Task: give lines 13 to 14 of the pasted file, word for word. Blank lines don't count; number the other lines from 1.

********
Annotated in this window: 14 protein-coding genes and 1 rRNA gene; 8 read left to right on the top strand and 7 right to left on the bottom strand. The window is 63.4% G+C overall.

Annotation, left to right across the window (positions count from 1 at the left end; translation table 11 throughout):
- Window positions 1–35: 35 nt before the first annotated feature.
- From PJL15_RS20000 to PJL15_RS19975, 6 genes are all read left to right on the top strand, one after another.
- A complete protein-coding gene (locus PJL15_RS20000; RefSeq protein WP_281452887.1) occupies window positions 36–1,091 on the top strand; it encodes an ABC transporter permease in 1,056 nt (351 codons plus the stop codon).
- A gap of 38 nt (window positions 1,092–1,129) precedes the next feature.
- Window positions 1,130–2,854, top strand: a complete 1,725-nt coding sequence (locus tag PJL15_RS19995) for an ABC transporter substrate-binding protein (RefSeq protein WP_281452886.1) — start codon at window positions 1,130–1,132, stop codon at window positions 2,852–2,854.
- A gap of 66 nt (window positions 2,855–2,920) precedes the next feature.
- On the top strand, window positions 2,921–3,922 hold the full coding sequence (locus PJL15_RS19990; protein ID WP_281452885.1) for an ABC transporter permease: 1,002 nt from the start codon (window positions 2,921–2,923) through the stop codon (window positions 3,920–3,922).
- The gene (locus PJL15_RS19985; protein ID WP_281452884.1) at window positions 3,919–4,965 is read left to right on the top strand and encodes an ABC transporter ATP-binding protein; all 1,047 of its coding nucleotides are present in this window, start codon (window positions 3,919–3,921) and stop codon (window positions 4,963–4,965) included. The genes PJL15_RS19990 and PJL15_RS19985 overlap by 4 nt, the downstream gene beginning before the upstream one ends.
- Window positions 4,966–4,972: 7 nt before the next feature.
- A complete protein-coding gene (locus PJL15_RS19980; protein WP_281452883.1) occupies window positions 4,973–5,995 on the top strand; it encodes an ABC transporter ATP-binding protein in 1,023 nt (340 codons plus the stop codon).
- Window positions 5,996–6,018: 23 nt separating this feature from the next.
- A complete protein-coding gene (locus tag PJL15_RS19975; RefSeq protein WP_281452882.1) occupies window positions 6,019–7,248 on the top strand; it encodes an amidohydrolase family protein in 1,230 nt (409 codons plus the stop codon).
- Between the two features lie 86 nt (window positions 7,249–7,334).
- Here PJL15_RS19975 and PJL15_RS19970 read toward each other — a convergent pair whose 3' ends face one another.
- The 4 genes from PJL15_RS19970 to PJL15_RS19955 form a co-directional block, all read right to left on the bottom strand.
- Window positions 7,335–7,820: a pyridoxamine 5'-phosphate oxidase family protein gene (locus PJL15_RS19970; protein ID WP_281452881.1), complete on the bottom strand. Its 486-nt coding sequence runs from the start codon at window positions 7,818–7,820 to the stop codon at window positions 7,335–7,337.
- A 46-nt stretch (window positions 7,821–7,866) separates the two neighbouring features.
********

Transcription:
- Window positions 5,996–6,018: 23 nt separating this feature from the next.
- A complete protein-coding gene (locus tag PJL15_RS19975; RefSeq protein WP_281452882.1) occupies window positions 6,019–7,248 on the top strand; it encodes an amidohydrolase family protein in 1,230 nt (409 codons plus the stop codon).